Kitsilano residents are protesting the closure of Pine Free Clinic, a longtime walk-in youth clinic at 1985 West Fourth Avenue. An online petition demanding that Vancouver Coastal Health provide more information about the closure of Pine Free Youth Clinic has 397 signatures on Change.org thus far.
The petition reads: “If the Pine Free is terminated, our community, and specifically our youths, will experience an increase in drug abuse, suicide, STI’s, depression, eating disorders, and pregnancy.”
As reported by the Courier, Bryan LaRochelle started the petition when he found out from people working at Pine Free that Vancouver Coastal Health plans to close the clinic down. Operating for more than 40 years, the clinic is well known to youth as a safe place to go for questions about sexual and mental health. UBC students, in particular, use it for STD and pregnancy testing. Staff are known to be supportive an non-judgmental. You may have seen the line up at Pine Free walking by, it often extends out the door and onto the sidewalk. Read more…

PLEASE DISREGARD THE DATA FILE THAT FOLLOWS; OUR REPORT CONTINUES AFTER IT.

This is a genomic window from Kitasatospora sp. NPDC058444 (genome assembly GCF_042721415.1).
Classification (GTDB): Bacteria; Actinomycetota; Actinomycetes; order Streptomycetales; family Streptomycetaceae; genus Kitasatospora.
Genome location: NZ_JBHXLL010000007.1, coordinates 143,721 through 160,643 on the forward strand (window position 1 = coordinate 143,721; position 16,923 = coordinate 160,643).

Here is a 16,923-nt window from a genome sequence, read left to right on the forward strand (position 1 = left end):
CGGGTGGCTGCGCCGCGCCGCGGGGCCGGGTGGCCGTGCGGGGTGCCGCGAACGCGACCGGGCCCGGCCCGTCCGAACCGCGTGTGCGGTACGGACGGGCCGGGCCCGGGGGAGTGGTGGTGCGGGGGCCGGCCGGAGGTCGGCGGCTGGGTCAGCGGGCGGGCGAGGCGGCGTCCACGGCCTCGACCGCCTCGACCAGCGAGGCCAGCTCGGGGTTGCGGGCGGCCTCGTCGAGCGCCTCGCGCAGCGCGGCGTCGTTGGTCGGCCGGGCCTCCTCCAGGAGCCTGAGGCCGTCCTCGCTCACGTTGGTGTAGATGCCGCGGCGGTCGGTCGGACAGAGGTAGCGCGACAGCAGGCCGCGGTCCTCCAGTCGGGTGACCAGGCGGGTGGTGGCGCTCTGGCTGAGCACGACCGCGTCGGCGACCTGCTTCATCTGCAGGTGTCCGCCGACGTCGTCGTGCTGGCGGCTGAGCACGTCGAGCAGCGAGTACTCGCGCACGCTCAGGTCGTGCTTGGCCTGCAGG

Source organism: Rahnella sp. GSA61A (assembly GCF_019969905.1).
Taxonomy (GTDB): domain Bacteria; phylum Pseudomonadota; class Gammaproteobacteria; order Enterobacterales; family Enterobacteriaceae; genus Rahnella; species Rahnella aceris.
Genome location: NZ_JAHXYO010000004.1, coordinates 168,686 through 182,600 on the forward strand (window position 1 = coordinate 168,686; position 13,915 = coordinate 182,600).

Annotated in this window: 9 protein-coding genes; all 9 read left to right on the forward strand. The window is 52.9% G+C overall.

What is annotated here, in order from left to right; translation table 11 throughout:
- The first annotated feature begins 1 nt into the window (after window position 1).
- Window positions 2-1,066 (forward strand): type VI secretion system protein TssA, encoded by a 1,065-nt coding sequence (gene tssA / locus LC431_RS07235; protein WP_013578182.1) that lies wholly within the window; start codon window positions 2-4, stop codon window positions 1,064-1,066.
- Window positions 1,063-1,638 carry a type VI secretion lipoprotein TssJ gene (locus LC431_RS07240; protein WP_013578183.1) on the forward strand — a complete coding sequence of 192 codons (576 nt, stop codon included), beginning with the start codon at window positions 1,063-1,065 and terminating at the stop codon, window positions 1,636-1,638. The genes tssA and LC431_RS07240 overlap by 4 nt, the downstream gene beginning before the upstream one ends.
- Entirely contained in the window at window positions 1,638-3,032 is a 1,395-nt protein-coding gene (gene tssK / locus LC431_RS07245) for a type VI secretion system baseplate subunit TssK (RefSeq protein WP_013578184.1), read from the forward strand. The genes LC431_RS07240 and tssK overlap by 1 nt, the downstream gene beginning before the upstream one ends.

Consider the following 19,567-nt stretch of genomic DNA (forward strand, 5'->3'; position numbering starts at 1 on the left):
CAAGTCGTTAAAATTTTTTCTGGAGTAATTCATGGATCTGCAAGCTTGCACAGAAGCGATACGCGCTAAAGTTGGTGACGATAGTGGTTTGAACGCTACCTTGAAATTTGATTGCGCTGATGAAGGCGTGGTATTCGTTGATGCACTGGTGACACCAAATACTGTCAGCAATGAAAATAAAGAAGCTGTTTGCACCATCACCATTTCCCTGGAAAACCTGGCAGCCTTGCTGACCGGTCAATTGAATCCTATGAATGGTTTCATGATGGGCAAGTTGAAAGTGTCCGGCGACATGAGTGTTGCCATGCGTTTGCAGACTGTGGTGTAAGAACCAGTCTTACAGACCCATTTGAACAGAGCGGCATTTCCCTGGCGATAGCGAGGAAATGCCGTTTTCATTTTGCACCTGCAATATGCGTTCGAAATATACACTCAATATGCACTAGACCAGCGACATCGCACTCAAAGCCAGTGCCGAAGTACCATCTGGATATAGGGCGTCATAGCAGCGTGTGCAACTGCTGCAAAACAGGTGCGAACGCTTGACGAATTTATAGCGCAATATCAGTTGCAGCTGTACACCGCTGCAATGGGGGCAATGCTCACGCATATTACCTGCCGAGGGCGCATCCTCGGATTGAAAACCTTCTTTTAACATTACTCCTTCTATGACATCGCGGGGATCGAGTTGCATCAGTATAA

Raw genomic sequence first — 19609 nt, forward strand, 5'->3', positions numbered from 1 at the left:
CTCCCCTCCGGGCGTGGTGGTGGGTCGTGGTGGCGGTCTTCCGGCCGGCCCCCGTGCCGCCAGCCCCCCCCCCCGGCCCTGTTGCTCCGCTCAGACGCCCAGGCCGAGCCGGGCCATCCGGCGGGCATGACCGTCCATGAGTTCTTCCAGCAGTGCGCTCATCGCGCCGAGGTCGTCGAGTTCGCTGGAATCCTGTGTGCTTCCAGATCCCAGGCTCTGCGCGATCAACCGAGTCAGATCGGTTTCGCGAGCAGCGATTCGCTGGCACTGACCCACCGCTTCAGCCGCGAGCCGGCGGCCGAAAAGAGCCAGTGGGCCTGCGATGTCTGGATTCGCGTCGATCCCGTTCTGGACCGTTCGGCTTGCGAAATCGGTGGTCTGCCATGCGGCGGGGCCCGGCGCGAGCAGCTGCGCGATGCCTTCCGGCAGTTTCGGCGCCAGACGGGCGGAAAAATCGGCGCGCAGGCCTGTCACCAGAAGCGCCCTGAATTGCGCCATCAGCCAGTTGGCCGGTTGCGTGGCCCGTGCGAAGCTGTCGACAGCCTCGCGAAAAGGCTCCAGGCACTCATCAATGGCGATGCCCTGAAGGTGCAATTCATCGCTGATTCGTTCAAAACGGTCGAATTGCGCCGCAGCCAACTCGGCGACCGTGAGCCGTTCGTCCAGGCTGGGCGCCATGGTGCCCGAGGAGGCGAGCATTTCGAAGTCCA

In the pre-kids days, before space needs overtook atmosphere in our property rankings, my husband and I always kept an eye out for the apartment rentals in Kitsilano with ocean views. Our best was an ancient-but-scenic two bedroom in an eight-unit apartment building on the beach side of Cornwall. We had a view of the water from every room in the house, floor-to-ceiling in the living room. Moving was tough, although necessary. I learned what homesick meant when I had coffee on the couch in our next place and didn’t see the reassuring grey-blue of English Bay. When we saw the recent BIV post about an old eight-unit apartment building on Cornwall setting a record price per suite, we wondered if it was ours. The building sold this month for $5,025,000 total, or $628,125 per apartment door.
A ping pong table is an invaluable workspace. It’s great for wrapping presents, laying out photos, having lunch, folding laundry and so much more. For those who have friends who play table tennis, a ping pong table is also the obsession-worthy epicentre of the ping pong club world. You know, where all the sweaty, high-speed action happens.